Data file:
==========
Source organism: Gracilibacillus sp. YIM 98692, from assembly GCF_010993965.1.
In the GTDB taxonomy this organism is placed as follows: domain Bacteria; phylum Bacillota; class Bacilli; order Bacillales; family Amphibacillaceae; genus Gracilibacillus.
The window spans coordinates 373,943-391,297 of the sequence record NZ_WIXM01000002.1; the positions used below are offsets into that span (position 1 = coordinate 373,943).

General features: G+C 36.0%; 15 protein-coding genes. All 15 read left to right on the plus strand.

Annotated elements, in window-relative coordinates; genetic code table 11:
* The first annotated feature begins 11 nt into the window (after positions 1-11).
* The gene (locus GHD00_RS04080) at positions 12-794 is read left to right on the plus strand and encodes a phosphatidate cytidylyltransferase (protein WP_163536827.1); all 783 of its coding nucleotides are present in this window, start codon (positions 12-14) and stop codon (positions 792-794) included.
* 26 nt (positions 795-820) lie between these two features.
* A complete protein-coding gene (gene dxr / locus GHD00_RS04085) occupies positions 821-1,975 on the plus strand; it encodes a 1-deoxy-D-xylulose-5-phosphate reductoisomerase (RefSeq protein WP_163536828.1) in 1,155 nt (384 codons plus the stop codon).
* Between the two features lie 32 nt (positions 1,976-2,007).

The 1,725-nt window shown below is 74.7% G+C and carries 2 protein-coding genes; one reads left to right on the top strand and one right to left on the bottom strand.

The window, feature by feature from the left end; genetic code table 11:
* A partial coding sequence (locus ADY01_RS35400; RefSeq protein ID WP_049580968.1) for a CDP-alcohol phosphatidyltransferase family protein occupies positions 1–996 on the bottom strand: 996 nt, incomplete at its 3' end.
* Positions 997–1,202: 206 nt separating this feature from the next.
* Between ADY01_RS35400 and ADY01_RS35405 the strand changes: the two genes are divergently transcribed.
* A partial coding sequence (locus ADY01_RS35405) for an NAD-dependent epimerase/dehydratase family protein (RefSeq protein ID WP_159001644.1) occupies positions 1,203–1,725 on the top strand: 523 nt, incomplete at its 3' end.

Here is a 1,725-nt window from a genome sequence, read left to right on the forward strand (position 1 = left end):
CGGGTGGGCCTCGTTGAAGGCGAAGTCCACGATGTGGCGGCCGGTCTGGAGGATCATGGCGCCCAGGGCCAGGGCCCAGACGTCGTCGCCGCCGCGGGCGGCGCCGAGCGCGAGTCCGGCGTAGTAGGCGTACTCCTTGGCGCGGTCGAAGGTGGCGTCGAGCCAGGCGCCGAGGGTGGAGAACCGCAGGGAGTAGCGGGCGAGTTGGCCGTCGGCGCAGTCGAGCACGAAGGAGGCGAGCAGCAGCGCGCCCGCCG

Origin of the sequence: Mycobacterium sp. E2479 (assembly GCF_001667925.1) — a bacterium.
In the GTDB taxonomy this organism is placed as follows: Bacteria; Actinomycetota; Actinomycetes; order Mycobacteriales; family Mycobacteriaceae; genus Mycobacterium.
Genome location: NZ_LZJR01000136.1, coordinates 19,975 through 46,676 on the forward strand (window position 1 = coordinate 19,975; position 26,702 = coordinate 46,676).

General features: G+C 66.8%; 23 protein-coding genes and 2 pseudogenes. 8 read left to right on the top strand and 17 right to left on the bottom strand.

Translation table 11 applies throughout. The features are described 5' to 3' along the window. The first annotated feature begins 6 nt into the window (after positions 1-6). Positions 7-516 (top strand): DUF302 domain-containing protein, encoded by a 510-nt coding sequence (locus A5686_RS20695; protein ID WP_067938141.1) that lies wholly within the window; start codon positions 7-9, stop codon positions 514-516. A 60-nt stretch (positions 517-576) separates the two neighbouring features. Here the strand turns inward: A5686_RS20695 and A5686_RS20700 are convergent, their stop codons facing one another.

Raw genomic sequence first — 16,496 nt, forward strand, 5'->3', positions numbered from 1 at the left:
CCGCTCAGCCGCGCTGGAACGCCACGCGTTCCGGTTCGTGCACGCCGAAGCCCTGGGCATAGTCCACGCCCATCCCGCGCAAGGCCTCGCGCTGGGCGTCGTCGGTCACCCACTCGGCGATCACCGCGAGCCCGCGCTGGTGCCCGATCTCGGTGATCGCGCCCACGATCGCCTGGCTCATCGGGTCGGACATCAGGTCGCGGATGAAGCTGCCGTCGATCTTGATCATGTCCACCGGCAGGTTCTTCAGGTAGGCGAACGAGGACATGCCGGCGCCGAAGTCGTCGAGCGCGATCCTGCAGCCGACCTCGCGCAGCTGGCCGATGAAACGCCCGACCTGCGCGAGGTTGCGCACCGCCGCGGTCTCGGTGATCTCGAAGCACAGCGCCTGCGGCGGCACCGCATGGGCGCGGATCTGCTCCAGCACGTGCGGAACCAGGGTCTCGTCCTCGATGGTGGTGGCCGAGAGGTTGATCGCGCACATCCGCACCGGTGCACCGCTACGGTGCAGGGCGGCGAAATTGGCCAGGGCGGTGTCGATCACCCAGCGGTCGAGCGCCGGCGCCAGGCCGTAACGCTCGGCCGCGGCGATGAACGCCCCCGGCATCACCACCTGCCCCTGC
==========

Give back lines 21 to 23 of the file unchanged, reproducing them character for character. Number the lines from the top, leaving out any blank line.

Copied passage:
Genome location: NZ_LZJR01000136.1, coordinates 19,975 through 46,676 on the forward strand (window position 1 = coordinate 19,975; position 26,702 = coordinate 46,676).

General features: G+C 66.8%; 23 protein-coding genes and 2 pseudogenes. 8 read left to right on the top strand and 17 right to left on the bottom strand.

Translation table 11 applies throughout. The features are described 5' to 3' along the window. The first annotated feature begins 6 nt into the window (after positions 1-6). Positions 7-516 (top strand): DUF302 domain-containing protein, encoded by a 510-nt coding sequence (locus A5686_RS20695; protein ID WP_067938141.1) that lies wholly within the window; start codon positions 7-9, stop codon positions 514-516. A 60-nt stretch (positions 517-576) separates the two neighbouring features. Here the strand turns inward: A5686_RS20695 and A5686_RS20700 are convergent, their stop codons facing one another.